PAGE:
Feedback collected from visitors reflected a wide range of views and opinions on the war in Afghanistan, demonstrating that the Museum was reaching and engaging new audiences. Similar displays at both the Imperial War Museum and the Tank Museum followed.
In 2007, Michael Morpurgo’s First World War-themed novel 'War Horse' was adapted into a successful stage production at the National Theatre. A film version directed by Steven Spielberg followed in 2011. The Museum identified an opportunity to attract a more diverse audience with an exhibition looking at the facts and fiction behind this cultural phenomenon.
Again developed with MET Studio - along with partners in the media and arts, and Morpurgo himself - the exhibition balanced opportunities to reflect on the often sombre subject matter with elements of fun for younger visitors.
Stunning set works, as well as loans from stage and screen, accompanied the collections on display. Promotional activities surrounding the exhibition included the decoration of paper horses, with some designs sent in by well-known names.
Unseen Enemy was the last exhibition to be held at the Museum before it closed its doors for a major redevelopment in 2014. Again, the exhibition drew on very recent acquisitions - guided by a new contemporary collecting policy - this time to show the impact of improvised explosive devices (IEDs) on soldiers and their families.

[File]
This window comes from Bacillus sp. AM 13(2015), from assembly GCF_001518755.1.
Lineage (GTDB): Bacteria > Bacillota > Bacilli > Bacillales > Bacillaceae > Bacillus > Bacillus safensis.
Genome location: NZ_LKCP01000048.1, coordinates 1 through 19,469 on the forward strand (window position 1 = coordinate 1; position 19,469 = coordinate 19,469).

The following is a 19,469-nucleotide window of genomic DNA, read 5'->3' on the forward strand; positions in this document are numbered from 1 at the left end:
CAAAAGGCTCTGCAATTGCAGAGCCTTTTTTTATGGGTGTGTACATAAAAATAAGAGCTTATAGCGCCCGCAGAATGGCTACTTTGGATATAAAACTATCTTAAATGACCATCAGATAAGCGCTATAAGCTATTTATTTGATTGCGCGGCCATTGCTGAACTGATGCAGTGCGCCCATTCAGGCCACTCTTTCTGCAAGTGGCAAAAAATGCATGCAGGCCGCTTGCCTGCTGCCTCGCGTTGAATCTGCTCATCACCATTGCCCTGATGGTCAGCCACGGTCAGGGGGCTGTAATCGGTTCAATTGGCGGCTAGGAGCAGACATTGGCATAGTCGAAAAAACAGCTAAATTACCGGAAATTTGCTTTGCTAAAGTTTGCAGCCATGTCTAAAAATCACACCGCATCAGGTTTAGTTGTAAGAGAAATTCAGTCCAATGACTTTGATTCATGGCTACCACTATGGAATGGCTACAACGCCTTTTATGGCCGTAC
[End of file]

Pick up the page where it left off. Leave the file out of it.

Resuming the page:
Extensive use of oral history recordings provided first-hand insights into all aspects of dealing with IEDs: search and disposal, injury and recovery, and coping with the loss of friends and loved ones. The exhibition also featured an immersive corridor, recreating the challenge of detecting a hidden device in an Afghan compound.
This story is illustrated with images from the National Army Museum's Institutional Archive. To mark our 60th anniversary, we are making the catalogue of this archive available to researchers online for the first time.
The catalogue provides information about records created by the Museum since its founding in 1960, including its early existence at the Royal Military Academy Sandhurst. It covers a range of categories, from governance to collection records, events to building records, as well as photographs and posters.
We will be publishing further catalogue records over time, establishing what we hope will prove a useful resource for researchers of museology and military history.Explore the catalogue online